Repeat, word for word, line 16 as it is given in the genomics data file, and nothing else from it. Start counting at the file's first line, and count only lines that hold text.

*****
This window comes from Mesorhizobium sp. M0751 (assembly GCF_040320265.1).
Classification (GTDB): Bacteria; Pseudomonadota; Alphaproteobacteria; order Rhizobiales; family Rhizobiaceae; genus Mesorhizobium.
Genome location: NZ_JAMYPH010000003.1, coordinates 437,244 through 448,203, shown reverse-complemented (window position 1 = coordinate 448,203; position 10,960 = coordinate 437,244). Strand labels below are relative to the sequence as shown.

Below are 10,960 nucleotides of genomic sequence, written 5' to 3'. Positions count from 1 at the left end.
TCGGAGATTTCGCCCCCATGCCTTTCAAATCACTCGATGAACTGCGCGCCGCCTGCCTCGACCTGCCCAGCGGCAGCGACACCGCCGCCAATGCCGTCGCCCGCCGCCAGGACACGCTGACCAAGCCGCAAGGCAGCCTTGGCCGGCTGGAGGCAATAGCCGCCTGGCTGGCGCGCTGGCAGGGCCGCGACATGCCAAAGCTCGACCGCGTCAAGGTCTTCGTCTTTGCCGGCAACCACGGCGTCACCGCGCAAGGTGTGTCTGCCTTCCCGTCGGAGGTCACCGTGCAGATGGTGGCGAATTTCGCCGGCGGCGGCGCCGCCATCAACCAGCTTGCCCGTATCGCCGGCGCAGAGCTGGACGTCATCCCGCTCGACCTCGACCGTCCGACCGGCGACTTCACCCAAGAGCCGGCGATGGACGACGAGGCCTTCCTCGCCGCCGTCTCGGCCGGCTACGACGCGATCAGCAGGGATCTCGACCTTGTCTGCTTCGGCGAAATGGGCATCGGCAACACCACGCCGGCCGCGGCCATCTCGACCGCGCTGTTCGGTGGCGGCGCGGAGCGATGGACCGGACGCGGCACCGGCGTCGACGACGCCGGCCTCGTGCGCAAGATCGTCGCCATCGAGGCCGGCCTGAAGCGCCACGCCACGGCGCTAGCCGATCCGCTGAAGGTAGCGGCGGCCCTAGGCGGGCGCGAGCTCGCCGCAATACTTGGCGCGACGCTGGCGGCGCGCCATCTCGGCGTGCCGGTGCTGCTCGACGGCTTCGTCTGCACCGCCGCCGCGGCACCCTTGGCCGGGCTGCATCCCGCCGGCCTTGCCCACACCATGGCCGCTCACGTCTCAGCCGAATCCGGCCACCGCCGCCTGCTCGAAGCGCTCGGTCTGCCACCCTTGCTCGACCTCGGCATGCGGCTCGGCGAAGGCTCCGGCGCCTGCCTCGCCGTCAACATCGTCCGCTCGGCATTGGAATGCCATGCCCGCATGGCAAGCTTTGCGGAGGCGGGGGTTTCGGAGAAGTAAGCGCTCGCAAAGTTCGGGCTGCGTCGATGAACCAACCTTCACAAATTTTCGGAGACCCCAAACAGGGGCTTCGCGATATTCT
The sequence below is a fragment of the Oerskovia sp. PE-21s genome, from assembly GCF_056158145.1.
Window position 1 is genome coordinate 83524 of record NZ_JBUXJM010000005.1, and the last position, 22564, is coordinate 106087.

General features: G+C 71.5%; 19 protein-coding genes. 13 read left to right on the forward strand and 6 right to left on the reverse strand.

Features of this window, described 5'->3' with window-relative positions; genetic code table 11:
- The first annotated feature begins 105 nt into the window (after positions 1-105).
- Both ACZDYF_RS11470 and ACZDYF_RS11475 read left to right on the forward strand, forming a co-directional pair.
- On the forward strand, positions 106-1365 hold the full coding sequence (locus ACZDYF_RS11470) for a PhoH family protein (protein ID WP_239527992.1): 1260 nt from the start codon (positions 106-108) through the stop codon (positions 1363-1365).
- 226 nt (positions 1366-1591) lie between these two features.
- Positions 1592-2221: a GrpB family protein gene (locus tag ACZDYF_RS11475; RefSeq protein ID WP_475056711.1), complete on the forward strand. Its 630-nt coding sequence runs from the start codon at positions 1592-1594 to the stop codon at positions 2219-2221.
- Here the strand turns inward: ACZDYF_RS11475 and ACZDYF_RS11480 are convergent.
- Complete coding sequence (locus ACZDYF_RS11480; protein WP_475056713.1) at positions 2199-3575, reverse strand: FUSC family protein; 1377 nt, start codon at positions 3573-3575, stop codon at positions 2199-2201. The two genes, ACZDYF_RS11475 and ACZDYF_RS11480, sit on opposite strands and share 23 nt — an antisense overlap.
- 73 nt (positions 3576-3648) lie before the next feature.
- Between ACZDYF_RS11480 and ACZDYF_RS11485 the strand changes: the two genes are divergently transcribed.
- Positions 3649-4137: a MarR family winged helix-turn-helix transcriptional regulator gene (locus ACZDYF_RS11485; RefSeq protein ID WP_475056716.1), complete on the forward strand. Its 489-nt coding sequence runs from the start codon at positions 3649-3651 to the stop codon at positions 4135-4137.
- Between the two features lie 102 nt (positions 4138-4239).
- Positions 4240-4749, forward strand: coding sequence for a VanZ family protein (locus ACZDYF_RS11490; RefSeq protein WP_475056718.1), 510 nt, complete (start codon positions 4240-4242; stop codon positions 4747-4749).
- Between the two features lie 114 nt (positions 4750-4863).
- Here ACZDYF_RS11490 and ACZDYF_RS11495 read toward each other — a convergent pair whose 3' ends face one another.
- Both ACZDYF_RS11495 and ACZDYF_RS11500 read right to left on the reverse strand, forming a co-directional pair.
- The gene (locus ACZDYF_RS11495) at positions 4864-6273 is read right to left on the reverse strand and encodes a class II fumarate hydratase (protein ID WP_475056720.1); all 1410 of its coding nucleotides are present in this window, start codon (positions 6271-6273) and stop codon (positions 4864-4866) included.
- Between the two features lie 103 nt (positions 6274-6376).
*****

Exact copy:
- Complete coding sequence (locus ACZDYF_RS11480; protein WP_475056713.1) at positions 2199-3575, reverse strand: FUSC family protein; 1377 nt, start codon at positions 3573-3575, stop codon at positions 2199-2201. The two genes, ACZDYF_RS11475 and ACZDYF_RS11480, sit on opposite strands and share 23 nt — an antisense overlap.